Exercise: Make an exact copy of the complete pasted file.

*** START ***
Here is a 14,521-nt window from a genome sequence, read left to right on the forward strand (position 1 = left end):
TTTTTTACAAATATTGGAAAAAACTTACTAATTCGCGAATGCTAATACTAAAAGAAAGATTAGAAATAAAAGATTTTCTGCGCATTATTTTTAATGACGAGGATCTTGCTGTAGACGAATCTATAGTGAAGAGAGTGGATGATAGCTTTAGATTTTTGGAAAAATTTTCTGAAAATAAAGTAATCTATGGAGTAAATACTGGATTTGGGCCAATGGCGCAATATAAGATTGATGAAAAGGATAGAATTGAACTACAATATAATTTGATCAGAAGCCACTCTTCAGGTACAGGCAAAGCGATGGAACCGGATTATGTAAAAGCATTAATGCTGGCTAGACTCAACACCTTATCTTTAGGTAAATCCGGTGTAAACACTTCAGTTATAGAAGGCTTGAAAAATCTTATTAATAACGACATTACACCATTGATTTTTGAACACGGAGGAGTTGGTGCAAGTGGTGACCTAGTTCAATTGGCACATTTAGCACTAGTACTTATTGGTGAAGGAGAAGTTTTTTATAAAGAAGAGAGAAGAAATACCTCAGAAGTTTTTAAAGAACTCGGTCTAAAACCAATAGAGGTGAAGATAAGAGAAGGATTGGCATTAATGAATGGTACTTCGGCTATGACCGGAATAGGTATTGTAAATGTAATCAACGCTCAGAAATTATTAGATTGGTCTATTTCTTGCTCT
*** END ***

Here is a 14,521-nt window from a genome sequence, read left to right on the forward strand (position 1 = left end):
TTTTTTACAAATATTGGAAAAAACTTACTAATTCGCGAATGCTAATACTAAAAGAAAGATTAGAAATAAAAGATTTTCTGCGCATTATTTTTAATGACGAGGATCTTGCTGTAGACGAATCTATAGTGAAGAGAGTGGATGATAGCTTTAGATTTTTGGAAAAATTTTCTGAAAATAAAGTAATCTATGGAGTAAATACTGGATTTGGGCCAATGGCGCAATATAAGATTGATGAAAAGGATAGAATTGAACTACAATATAATTTGATCAGAAGCCACTCTTCAGGTACAGGCAAAGCGATGGAACCGGATTATGTAAAAGCATTAATGCTGGCTAGACTCAACACCTTATCTTTAGGTAAATCCGGTGTAAACACTTCAGTTATAGAAGGCTTGAAAAATCTTATTAATAACGACATTACACCATTGATTTTTGAACACGGAGGAGTTGGTGCAAGTGGTGACCTAGTTCAATTGGCACATTTAGCACTAGTACTTATTGGTGAAGGAGAAGTTTTTTATAAAGAAGAGAGAAGAAATACCTCAGAAGTTTTTAAAGAACTCGGTCTAAAACCAATAGAGGTGAAGATAAGAGAAGGATTGGCATTAATGAATGGTACTTCGGCTATGACCGGAATAGGTATTGTAAATGTAATCAACGCTCAGAAATTATTAGATTGGTCTATTTCTTGCTCT